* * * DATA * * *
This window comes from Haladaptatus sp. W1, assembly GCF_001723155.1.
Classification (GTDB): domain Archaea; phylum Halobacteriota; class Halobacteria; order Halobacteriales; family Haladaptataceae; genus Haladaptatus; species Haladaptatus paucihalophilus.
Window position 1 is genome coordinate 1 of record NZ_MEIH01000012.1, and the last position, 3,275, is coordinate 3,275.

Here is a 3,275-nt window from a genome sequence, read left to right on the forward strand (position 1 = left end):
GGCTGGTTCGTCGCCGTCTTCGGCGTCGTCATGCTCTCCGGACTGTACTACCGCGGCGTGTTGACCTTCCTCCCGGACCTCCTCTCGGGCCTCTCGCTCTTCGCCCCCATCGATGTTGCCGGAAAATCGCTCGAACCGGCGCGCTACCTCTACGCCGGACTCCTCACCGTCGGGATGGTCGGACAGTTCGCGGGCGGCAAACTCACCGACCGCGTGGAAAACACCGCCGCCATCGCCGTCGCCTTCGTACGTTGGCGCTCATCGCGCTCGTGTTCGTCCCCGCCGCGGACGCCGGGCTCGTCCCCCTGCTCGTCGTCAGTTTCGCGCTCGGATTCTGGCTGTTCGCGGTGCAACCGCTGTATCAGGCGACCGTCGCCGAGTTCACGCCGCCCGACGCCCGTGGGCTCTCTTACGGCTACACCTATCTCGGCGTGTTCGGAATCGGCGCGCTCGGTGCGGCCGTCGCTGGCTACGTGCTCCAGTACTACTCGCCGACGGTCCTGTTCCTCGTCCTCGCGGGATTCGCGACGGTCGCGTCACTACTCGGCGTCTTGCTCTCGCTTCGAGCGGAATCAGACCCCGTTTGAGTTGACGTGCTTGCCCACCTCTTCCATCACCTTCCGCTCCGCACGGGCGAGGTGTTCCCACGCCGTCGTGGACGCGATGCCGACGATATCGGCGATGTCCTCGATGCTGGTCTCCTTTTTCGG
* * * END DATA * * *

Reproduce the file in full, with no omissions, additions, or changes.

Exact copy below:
This window comes from Haladaptatus sp. W1, assembly GCF_001723155.1.
Classification (GTDB): domain Archaea; phylum Halobacteriota; class Halobacteria; order Halobacteriales; family Haladaptataceae; genus Haladaptatus; species Haladaptatus paucihalophilus.
Window position 1 is genome coordinate 1 of record NZ_MEIH01000012.1, and the last position, 3,275, is coordinate 3,275.

Here is a 3,275-nt window from a genome sequence, read left to right on the forward strand (position 1 = left end):
GGCTGGTTCGTCGCCGTCTTCGGCGTCGTCATGCTCTCCGGACTGTACTACCGCGGCGTGTTGACCTTCCTCCCGGACCTCCTCTCGGGCCTCTCGCTCTTCGCCCCCATCGATGTTGCCGGAAAATCGCTCGAACCGGCGCGCTACCTCTACGCCGGACTCCTCACCGTCGGGATGGTCGGACAGTTCGCGGGCGGCAAACTCACCGACCGCGTGGAAAACACCGCCGCCATCGCCGTCGCCTTCGTACGTTGGCGCTCATCGCGCTCGTGTTCGTCCCCGCCGCGGACGCCGGGCTCGTCCCCCTGCTCGTCGTCAGTTTCGCGCTCGGATTCTGGCTGTTCGCGGTGCAACCGCTGTATCAGGCGACCGTCGCCGAGTTCACGCCGCCCGACGCCCGTGGGCTCTCTTACGGCTACACCTATCTCGGCGTGTTCGGAATCGGCGCGCTCGGTGCGGCCGTCGCTGGCTACGTGCTCCAGTACTACTCGCCGACGGTCCTGTTCCTCGTCCTCGCGGGATTCGCGACGGTCGCGTCACTACTCGGCGTCTTGCTCTCGCTTCGAGCGGAATCAGACCCCGTTTGAGTTGACGTGCTTGCCCACCTCTTCCATCACCTTCCGCTCCGCACGGGCGAGGTGTTCCCACGCCGTCGTGGACGCGATGCCGACGATATCGGCGATGTCCTCGATGCTGGTCTCCTTTTTCGG